The plot for The Wolverine is known to be based on a substantial story from the comics set in Japan, during which our wild hero falls in love. The script is believed to have the potential to better the first film but it’s generally accepted that the new directors in the frame are inferior to Aronofsky, and what he would have brought to a mainstream picture. Liman’s mention in particular has sparked a far from positive reaction from fans.

Holy Rollers Film Review: Are stories “inspired by real events” killing creative cinema?


Waiting around on plush leather sofas with the nibbles before the screening of Holy Rollers, one of the laidback critics said; “this must be a young person’s film”. A few of the other veterans nodded and chirped their agreement through mouthfuls of crisps and gulps of Coke. They surveyed us seated young’uns; youthful writers and bloggers seemingly suited to this tale of wild, animalistic New York and Amsterdam abandon, starring modern rising star and Best Actor nominee Jesse Eisenberg. They began a conversation about The Hangover, prompted by Justin Bartha’s role in this movie.

It was a one sided debate that continued as we took our seats; a small posse of expert cinemagoers agreeing that they did not see the appeal or comedy in the outlandish drunken antics of middle aged Americans. For them its garish humour seemed emblematic of the sort of mainstream bile lapped up by the youth of today. Hollywood studios continually plump for safe, unintelligent films and when one of them catches on, they pounce on the premise to produce sequels. The Hangover 2 is on the way this year of course, spiced up with rumours of increasingly daft cameos.

Another filmmaking trend of recent years is the success of “inspired by true events” storytelling. Half of this year’s Best Picture nominees at the Oscars were based on actual events or adapted from existing works. Of the genuinely original creations born specifically for the big screen, one of the most impressive was an animated sequel in the shape of Toy Story 3. The Social Network, The King’s Speech’s only serious rival, represented another growing pattern; the events that inspire filmmakers are in the increasingly recent past. Historical drama like The King’s Speech is an age old staple but the reimagining of stories that were in the news not so long ago is a fresher phenomenon.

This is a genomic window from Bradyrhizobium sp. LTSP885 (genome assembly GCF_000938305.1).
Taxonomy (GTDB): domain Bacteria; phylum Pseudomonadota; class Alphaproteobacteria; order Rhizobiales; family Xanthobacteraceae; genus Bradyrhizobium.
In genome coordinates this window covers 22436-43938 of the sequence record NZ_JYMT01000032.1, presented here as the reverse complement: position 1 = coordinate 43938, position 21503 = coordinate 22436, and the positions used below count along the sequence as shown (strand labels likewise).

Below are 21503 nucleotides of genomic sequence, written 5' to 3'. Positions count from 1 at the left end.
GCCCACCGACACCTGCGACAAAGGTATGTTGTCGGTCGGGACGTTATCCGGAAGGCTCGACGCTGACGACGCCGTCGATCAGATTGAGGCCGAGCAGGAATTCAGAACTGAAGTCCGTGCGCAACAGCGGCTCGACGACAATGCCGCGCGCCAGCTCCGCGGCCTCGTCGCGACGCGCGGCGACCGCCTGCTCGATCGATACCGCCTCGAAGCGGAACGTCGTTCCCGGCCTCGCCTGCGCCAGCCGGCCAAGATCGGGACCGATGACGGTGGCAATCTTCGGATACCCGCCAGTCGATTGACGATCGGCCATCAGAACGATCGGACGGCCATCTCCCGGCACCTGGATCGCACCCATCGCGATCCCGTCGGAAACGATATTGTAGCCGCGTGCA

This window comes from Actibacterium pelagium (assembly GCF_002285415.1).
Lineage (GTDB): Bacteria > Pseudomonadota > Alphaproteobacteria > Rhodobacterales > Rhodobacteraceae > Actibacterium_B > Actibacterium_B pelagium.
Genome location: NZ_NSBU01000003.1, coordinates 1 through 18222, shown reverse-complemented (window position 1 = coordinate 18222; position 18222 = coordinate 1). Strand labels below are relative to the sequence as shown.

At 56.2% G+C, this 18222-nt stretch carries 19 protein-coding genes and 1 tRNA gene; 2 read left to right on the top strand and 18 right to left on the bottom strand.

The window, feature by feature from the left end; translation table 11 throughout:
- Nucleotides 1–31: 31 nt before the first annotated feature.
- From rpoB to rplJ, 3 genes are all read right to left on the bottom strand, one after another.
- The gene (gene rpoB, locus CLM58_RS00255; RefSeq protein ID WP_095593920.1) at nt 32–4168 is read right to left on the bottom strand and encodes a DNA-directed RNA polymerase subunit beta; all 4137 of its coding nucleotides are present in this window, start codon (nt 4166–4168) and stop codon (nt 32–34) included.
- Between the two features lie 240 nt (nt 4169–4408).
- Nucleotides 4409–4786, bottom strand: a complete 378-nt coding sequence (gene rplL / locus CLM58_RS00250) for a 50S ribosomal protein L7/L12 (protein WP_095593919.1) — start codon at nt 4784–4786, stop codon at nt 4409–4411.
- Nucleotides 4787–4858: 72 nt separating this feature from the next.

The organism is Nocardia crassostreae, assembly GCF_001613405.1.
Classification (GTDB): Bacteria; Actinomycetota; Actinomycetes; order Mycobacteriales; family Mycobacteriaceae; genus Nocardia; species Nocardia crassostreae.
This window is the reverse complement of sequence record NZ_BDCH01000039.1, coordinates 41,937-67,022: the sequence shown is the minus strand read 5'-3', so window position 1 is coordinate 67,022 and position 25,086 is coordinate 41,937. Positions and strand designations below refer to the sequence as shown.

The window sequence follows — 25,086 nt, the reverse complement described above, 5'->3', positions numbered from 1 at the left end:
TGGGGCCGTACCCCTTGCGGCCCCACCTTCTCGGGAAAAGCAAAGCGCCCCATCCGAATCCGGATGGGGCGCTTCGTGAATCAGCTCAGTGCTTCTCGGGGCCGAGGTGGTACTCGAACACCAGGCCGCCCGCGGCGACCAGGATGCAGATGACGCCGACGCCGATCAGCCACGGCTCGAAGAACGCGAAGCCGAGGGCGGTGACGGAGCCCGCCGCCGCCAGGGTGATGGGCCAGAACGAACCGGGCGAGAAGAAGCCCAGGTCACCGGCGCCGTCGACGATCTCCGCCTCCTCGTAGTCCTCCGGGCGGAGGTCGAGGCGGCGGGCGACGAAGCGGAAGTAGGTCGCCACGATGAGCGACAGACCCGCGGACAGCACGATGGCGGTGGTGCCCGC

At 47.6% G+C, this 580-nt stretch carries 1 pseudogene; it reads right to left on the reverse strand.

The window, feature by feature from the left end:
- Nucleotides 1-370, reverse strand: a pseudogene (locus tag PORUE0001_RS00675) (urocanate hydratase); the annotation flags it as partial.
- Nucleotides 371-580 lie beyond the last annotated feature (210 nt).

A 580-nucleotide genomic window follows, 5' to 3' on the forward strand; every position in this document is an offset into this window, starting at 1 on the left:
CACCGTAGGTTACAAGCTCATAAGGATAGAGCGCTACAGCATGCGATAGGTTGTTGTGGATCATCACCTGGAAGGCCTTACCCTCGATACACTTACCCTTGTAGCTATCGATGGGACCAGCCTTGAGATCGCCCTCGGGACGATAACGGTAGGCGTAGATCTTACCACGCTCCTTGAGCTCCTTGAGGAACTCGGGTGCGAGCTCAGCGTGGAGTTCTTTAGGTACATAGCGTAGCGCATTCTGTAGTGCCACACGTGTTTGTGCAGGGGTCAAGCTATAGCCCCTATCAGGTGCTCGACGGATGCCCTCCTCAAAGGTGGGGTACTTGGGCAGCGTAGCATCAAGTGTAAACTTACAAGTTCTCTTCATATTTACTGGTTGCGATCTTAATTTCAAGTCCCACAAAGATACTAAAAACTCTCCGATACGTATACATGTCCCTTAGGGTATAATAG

What an ever swelling chorus of commentators bemoans about this is that it’s lazy storytelling. The Social Network was undoubtedly excellent and an absorbing piece of art as a whole that captured something of the essence of our time. But it was so dramatised and adapted that it was almost a work of fiction, built upon very loose foundations of fact. Wouldn’t energies be better spent on new stories rather than the complicated and potentially offensive fictionalisation of recent history?

The trouble is that as the Oscars went someway to demonstrating, when films are based on something real and interesting they can prove to be more skilfully crafted and lucrative. I certainly wouldn’t want to miss out on films like The King’s Speech and The Social Network; they are a valuable, enriching and enjoyable part of culture. But they should not stifle the flowering of completely different and new tales. They should not be made at the expense of thousands of undiscovered, productive and powerful imaginations. They mustn’t kill off the storyteller.

Wow what a rant. You’re probably waiting for me to start talking about Holy Rollers. But this is the overwhelming thing that struck me about the film, and at once the key and limit to its success. It takes a mostly unknown true story from the recent past (1998) of Hasidic Jews in New York smuggling ecstasy into the States from Europe. It should be applauded for shedding light on this remarkable tale and this is one of the pluses of adapting the truth I suppose; otherwise forgotten personal histories are preserved on film. However when aiming for a reasonably faithful retelling, as the filmmakers do here, their execution is constrained and drama can be minimised. Holy Rollers was unavoidably predictable and failed to engage as a result.

For Eisenberg, playing real people is becoming something of a habit. The comparisons between his character here, Sam Gold, and inexplicably likeable Mark Zuckerberg in The Social Network, are there from the start. Gold is bright but trapped in the unfulfilling monotony of study, much like Zuckerberg, only here he’s training to become a Rabbi. Like Zuckerberg Gold craves an immediacy lacking from his life and is clearly reluctant to embrace his lifelong fate in the prime of his youth. There’s something geeky yet rebellious about him. On the other hand he wants to succeed in the way expected of him. He wants to rise through the community and avoid losing face by truly impressing the beautiful wife arranged for him by his parents.